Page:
Mary Pratt (baseball)

Mary Pratt (born November 30, 1918) is a former pitcher who played from 1943 through 1947 in the All-American Girls Professional Baseball League. She batted and threw left-handed. Pratt turned 100 in November 2018.[1]

Mary Pratt
All-American Girls Professional Baseball League
Pitcher
Born: (1918-11-30) November 30, 1918 (age 101)
Bridgeport, Connecticut
Batted: Left Threw: Left
debut
1943
Last appearance
1947
Teams
Career highlights and awards

Early lifeEdit

Pratt was born in Bridgeport, Connecticut, and grew up in Quincy, Massachusetts. She attended North Quincy High School. After graduation, she entered Sargent College and participated in various sports there, including basketball, softball, volleyball, lacrosse, field hockey, tennis, archery, and sailing. Pratt earned a degree in physical education in 1940.[2]

AAGPBL careerEdit

In 1941, Pratt got a job teaching in Quincy. The All-American Girls Professional Baseball League formed at around that time, and after the school year ended in 1943, Pratt joined the league as a member of the Rockford Peaches.[2] She played in 24 games during her first season, going 5–11 on the mound and batting .235.[1]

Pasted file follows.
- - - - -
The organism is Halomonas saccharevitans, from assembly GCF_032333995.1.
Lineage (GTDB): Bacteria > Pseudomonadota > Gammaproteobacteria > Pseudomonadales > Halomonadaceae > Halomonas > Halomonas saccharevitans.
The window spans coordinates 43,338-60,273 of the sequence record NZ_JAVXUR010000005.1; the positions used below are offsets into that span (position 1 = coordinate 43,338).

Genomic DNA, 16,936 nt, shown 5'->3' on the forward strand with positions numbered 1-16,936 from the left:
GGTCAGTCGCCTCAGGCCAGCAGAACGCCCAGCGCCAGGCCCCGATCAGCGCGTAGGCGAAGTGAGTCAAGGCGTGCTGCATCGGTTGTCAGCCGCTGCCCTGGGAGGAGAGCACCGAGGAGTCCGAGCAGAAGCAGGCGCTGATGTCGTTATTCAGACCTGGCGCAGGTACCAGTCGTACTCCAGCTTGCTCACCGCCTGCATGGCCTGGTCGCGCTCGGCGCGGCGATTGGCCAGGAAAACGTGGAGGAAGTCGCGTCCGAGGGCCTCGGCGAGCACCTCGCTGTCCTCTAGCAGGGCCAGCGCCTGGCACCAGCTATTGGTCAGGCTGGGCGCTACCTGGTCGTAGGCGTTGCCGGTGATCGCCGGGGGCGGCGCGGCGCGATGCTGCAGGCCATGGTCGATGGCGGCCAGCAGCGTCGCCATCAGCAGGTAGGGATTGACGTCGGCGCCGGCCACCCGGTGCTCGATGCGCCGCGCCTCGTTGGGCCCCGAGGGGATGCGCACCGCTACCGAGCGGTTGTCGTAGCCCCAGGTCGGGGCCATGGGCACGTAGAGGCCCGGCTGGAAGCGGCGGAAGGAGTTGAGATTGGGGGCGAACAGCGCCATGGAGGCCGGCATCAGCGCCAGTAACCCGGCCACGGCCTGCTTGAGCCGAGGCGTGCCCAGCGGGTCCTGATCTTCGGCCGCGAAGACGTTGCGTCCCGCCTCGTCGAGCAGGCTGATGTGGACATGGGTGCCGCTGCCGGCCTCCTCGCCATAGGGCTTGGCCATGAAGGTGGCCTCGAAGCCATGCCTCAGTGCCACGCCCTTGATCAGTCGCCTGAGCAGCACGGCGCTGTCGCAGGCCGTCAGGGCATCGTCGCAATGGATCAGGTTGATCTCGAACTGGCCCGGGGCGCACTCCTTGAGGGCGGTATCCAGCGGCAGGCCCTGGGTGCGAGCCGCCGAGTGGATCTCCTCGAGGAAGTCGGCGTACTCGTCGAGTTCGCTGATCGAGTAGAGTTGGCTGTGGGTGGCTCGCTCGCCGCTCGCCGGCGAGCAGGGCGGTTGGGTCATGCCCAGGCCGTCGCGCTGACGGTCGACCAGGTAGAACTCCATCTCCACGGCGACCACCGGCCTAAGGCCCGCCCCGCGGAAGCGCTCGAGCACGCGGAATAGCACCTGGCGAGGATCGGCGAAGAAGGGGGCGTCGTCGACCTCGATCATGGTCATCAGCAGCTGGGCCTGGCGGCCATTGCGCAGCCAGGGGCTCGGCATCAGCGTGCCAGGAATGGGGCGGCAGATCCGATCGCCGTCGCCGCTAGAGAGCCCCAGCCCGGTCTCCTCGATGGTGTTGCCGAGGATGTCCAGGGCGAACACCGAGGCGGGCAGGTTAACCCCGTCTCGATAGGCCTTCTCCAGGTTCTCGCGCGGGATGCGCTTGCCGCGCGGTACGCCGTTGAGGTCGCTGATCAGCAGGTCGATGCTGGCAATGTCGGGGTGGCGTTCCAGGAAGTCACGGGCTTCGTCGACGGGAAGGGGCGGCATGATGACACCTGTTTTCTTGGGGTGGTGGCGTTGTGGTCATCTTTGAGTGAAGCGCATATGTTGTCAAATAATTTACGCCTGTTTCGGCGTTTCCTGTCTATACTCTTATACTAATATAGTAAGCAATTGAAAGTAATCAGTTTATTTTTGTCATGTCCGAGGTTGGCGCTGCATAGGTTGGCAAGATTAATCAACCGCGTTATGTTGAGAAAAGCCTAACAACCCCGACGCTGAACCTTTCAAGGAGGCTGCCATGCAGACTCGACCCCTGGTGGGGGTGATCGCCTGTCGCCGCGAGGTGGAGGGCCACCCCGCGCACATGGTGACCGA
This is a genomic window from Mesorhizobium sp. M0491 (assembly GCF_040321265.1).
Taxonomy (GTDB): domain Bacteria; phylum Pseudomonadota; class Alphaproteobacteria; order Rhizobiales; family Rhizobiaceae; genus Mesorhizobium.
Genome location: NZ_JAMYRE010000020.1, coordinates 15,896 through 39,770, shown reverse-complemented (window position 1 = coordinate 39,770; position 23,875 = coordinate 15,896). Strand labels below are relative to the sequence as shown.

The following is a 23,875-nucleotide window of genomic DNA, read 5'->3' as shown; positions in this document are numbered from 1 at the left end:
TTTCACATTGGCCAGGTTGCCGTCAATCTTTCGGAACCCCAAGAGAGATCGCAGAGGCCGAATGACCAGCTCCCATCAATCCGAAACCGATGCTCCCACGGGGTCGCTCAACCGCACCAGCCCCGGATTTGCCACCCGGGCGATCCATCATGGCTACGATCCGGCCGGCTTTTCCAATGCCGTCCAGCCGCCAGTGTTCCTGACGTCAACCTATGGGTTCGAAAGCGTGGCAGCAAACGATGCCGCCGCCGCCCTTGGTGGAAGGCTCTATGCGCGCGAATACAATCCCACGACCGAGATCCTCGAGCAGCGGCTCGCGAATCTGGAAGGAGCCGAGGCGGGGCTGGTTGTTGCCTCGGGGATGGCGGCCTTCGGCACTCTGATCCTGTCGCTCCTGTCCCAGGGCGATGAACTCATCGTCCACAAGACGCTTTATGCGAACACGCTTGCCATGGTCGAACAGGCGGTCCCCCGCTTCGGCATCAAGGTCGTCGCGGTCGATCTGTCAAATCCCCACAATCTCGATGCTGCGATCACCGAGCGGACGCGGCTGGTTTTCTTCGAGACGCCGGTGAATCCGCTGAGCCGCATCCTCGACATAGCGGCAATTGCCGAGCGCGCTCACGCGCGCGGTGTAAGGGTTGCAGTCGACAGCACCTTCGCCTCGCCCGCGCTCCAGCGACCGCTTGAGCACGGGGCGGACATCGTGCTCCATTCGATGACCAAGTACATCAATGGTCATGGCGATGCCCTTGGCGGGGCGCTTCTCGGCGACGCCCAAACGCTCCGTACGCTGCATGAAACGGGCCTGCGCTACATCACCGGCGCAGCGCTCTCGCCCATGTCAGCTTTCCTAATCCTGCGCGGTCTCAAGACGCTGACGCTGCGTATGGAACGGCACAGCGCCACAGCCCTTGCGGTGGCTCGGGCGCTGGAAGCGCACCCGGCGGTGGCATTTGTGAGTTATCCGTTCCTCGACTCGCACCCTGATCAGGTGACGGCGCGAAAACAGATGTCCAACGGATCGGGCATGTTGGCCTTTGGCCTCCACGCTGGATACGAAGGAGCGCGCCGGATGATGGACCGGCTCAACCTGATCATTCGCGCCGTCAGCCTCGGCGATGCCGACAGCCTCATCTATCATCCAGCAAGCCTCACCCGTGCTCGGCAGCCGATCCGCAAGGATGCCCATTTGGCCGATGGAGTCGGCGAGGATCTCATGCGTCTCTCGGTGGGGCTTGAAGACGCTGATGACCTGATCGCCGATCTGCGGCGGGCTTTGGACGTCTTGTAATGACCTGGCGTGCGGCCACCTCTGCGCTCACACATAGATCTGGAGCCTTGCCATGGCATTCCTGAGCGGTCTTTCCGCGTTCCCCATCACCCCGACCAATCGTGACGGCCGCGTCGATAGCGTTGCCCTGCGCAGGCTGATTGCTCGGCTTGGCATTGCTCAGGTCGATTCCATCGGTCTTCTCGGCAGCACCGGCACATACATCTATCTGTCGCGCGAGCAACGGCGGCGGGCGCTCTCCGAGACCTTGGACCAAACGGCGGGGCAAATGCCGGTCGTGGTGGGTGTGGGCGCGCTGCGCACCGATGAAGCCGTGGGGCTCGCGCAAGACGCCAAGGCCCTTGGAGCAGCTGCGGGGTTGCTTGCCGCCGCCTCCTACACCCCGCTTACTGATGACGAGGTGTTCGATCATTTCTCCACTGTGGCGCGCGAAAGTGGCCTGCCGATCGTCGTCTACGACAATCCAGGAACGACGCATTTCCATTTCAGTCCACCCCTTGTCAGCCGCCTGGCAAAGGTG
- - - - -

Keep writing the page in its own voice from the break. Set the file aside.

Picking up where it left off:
The following season, Pratt was transferred to the Kenosha Comets team. She immediately had her best season, winning 21 games and pitching a no-hitter, while leading the Comets to the league championship series.[2][3][4] During this time, Pratt "was very effective using a controlled slingshot or windmill windup to get hitters out".[2]

Pratt slumped in 1945, going just 1–16. She won just 1 more game in 1946 and 1947 before retiring from professional baseball.[1]

Later lifeEdit

Pratt continued to teach physical education classes in Quincy until 1986, and she also coached the school softball, basketball, soccer, and tennis teams.[2] She won 10 softball championships in the state of Massachusetts.[2]

Pratt has been inducted into the New England Sports Museum, Boston University Hall of Fame, and Boston Garden Hall of Fame.[2]

Pitching statisticsEdit

GP W L W-L% ERA IP RA ER BB SO
110 28 51 .354 2.98 825 396 273 240 131

ReferencesEdit

  1. ^ a b c "Mary Pratt". aagpbl.org. Retrieved 2010-12-28.
  2. ^ a b c d e f g Bernstein, Sam. "Mary Pratt". bioproj.sabr.org. Retrieved 2010-12-28.
  3. ^ Roy, Matthew K. "Baseball pioneer in a league of her own". salemnews.com, April 16, 2008. Retrieved 2010-12-28.
  4. ^ Trombe, Carolyn M. Dottie Wiltse Collins: Strikeout Queen of the All-American Girls Professional Baseball League (McFarland, 2005), p. 168.